Social Media Monitoring is a weapon of choice for your brand
The web in general, and social media in particular, generate a constant flow of content and data. This frenzy provides an inexhaustible source of information, which, if used sensibly, provides a significant strategic advantage for brands. Here is the challenge social media monitoring is tackling.
What is social media monitoring?
Social media monitoring can be defined as an application of the principles of business intelligence to the social web. This consists of identifying sources of information 2.0 relevant to the business, then collecting, storing and analyzing the data in order to translate it into usable KPIs. Put another way, social media monitoring transforms big data into insights. IBM has superbly illustrated this process through its campaign “Welcome to the era of the Chief Executive Customer.“
What are the strategic challenges of social media monitoring for your brand?
- Understand the habits of your target audience.
Social media monitoring allows the study of your audience’s behavior when they connect and interact on social media sites, forums and blogs. From this mine of data, your company can draw essential information such as the frequency, the time spent, and the times of connection of your target audience in order to maximize the opportunity to interact with them. For example, you can discover that your B2B purchasers are particularly active on Thursday mornings on LinkedIn on their work desktop computer, whereas your final customers are more receptive on Sunday evenings on Facebook on their tablet or smartphone – an insight which will guide your choices relating to format and style of digital communication.
- Measure the effectiveness of social communication channels.
Social media monitoring links social medias, the site of your business and, eventually, those of your partners, all together.
It provides you with the opportunity to measure the efficiency of each channel of communication in terms of visibility, traffic generated and even clients acquired. You could learn, hypothetically, that Twitter is an excellent means of communication in terms of branding, but that Instagram generates more sales. This insight would be useful to you for future ad buying.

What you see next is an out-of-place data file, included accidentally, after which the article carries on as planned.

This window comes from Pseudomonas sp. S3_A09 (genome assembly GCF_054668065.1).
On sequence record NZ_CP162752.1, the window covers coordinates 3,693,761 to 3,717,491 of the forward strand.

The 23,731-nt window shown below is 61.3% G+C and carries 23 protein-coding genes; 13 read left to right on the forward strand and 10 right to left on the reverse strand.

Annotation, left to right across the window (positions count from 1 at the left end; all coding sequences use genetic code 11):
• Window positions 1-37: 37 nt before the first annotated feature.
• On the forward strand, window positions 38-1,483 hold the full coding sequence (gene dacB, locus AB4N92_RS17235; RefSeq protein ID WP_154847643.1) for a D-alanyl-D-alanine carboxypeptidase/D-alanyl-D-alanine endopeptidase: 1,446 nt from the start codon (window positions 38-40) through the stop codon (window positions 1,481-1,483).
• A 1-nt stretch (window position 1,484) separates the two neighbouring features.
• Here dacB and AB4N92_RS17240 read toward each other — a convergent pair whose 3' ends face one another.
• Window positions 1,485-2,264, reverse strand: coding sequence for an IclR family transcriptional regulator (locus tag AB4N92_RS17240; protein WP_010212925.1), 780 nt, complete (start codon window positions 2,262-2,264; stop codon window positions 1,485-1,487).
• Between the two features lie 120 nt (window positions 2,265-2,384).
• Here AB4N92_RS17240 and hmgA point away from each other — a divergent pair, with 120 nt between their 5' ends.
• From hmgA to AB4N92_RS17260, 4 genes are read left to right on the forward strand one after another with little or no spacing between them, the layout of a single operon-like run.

- Learn how people feel about your brand.
Beyond quantitative data, such as the number of ‘likes’ or ‘retweets’, social media monitoring provides qualitative data thanks to a semantic analysis of messages published on social media. This is what we call the “sentiment”. This sentiment, which can be positive, negative or even neutral, corresponds to a detailed study of the interactions generated between internet users. It does not involve the collection of actual individual verbatim reports, but it identifies the general mood of the community. This is an insight that will point you towards the values and benefits your target audience expects from your brand.
- Detect risks.
Through weighted algorithms, social media monitoring identifies influencers and gives more credit to what they say. It is, therefore, possible to detect early signs of risks (products, service, customer service) and the sources (social networks, forums, blogs) that represent a risk for your brand. You can then design a suitable response and prevent any crisis before it arises. This is a crucial insight in terms of operational priority management.
- Identify new opportunities.
Social media monitoring can be considered as a very large focus group, where new opportunities can appear: a need not identified by your business, a market segment you have not addressed, an idea your company has not exploited. So much data suddenly available (potentially with no bias) for your industry, your audience, your target clients – those who you aim to satisfy. Herein lies an insight which can help you make the right strategic decisions.
Of course, social media monitoring is not a panacea that substitutes for other tools which help you make business decisions. However, it is an efficient technological tool, and it is particularly useful to complement the more traditional market studies, business intelligence and CRM processes. It is, in fact, a strategic weapon for 2.0 businesses and brands.